On the plus side, both CMSes have extensive documentation. Drupal’s documentation has hours of reading material with its official and community guides. The User Guide is a great place to start. For WordPress, check out the Codex that covers everything you need to know.
3. Flexibility and Features
Both WordPress and Drupal are flexible tools suitable for a variety of projects, but each has its own set of unique features.
In general, WordPress is more of a blank slate, with simple but powerful features like content management, theme customization, and a user role system. Using WordPress all but requires you to get into third-party themes and plugins — this is where much of its versatility comes in.
That’s not even the end of it — there are also premium themes and plugins available on other sites. Installing addons is super easy and it’s the fastest way to add features to your installation.
With so many plugins, the possibilities are limitless, and you don’t even need to know how to code.
Instead, you’re given access to powerful tools like content authoring, multilingual support, taxonomies, caching, and the Drupal API. WordPress has some similar things, but they’re often not as useful or only available through third-party plugins.
Modules for Drupal also tend to be development- rather than feature-focused, unlike WordPress plugins. So if you’re a developer, you’ll get a lot of use out of them.
The key takeaway here is If you’re looking for an easy way to add key features without needing to code them yourself, you should probably try WordPress instead.
Whether you’re staking your business on this website or just running a hobby blog, security should be one of your biggest considerations. Losing your website is the worst thing that can happen in an online market as it can do serious damage to your livelihood.
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Security is an area where Drupal rises above. WordPress’ popularity is a double-edged sword; it may be a big help when you find yourself lost, but it also makes WordPress a huge target for hackers. WordPress makes up 90% of all CMS infections, with Drupal only at 3.7%.
WordPress’ plugin-reliant nature also tends to open up doors for hackers to slip through. Every plugin you add to your site is essentially another potential vulnerability. Bad actors are always looking for ways to break in through holes in the code.
The more plugins you have, the easier it is to find a backdoor into your site. Insecure plugins are a major cause of infection.
In short: Drupal is better at security than WordPress and lists it as one of its major features. It even has its own Security Team, and informs everyone of potential issues on their Security Advisories page.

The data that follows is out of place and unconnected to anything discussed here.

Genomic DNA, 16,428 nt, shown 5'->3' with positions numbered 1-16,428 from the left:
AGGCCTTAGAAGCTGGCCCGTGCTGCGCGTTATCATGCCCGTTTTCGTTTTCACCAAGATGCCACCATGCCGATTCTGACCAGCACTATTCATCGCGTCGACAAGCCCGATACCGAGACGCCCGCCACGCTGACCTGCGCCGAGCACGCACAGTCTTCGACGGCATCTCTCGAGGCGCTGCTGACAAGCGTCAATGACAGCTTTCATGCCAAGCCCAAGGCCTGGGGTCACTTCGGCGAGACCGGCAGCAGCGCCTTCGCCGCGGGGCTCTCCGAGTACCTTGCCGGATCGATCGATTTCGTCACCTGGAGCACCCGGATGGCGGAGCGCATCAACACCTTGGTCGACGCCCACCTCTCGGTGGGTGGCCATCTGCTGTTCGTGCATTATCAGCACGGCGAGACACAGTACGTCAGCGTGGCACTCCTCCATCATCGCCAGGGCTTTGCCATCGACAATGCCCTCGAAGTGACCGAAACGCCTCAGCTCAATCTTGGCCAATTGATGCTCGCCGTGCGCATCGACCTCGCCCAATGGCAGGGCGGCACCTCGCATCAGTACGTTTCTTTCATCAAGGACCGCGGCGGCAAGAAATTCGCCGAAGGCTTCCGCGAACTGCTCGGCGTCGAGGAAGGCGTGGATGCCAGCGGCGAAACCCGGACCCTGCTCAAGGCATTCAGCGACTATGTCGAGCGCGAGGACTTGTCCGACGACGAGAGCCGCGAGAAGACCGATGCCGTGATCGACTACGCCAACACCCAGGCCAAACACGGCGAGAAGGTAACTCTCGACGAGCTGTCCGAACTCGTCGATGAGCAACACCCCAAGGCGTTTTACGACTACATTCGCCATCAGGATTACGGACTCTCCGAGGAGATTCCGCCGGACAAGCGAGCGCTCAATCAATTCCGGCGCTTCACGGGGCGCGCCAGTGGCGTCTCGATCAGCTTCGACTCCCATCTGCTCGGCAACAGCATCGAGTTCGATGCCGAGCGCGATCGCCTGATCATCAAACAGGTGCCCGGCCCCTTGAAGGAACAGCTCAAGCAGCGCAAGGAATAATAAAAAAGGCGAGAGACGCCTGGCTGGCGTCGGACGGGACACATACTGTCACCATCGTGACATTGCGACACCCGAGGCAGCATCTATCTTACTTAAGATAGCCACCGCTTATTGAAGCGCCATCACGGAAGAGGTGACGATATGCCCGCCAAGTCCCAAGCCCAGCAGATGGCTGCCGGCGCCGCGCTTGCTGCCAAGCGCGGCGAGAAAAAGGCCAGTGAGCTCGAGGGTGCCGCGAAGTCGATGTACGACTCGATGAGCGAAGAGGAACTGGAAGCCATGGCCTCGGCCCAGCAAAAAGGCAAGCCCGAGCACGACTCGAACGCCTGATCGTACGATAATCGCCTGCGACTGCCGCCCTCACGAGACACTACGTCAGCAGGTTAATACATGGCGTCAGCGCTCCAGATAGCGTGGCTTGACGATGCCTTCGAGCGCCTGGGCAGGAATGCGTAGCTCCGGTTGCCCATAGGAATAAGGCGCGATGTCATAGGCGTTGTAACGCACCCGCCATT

However, both CMSes are trusted by governments and businesses around the world to protect their websites — Drupal is used by 150+ countries and NASA.gov, while WordPress hosts the US White House website and many others — so they’re each very secure platforms.
All of that being said, it’s still important to know that Drupal does come out on top in this regard. So if using WordPress, ensure you have your maintenance team that offers website security monitoring.
When to Use Drupal
Unlike WordPress, Drupal is a mid-range CMS for developers of moderate skill. You don’t need to be a master of PHP to use it, but some basic knowledge is required. You should be prepared to do a lot of coding and extending yourself.
The issue with WordPress is precisely that it’s built for beginners. While there’s plenty of room for devs to do their work, it just can’t compare to Drupal’s focus on advanced features — if that’s what you’re looking for.
If you’ve got a project with a big scope, and you either have a decent budget to hire developers or the time and skill to code it yourself, consider going with Drupal. Big projects, small projects, everything fits here as long as you’re willing to put in the work.
Benefits of Drupal:
- Built for developers
- Flexible and extensible
- Business- and agency-friendly
- More powerful than WordPress
- Large, active community
- Security is a major focus
When to Use WordPress
There are several reasons to use WordPress over Drupal. It’s the most popular CMS, and often considered the “default choice”, for a reason.
WordPress is just so easy to get into, especially for individuals and small companies who don’t have a lot of resources to spare. It’s perfectly possible to build a decent-looking website entirely by yourself. You never have to touch a line of code if you don’t want to.
Further, while it might not be as powerful as Drupal, or come with as many development features out of the box, it still scales well. If you ever want to extend WordPress, it’s very easy to do.
Benefits of WordPress:
- Low startup cost
- Extremely easy to learn and use
- No coding required
- Fast deployment
- Massive community, thousands of free resources
- Suitable for individuals and large companies
WordPress vs. Drupal: Which is Best?
There are most certainly times when Drupal is the better choice for startups. The CMS is a big contender in certain situations and it has its fair share of features that WordPress can’t keep up with.
However, there are many areas where Drupal falls short by design. WordPress was built from the start to be well-rounded and beginner-friendly. While Drupal makes no effort to cater to non-developers, WordPress is a platform suitable for everyone, whatever their skill level.
With everything said and done, if you’re wondering “WordPress or Drupal?”, the answer is likely WordPress. It’s bigger, it’s easier to use, and it holds up relatively well in its features.
Drupal should only be used by experienced developers who need a secure, technologically sound platform. It does its job well here, so if that’s exactly what you’re looking for, go ahead and give it a try.
But whether you’re a beginner who knows absolutely nothing, or a seasoned dev ready to put the code in to make your site even greater, WordPress has something for you. It may not always be the solution, but its versatility has equipped it to handle most projects.
What are your thoughts on WordPress or Drupal? If you liked reading this article, be sure to check out “How to Turn Your Website Into a Lead Generation Machine”. If you have points you want to bring up or have any feedback on this article, reach out to us on Twitter at @dcdevshop!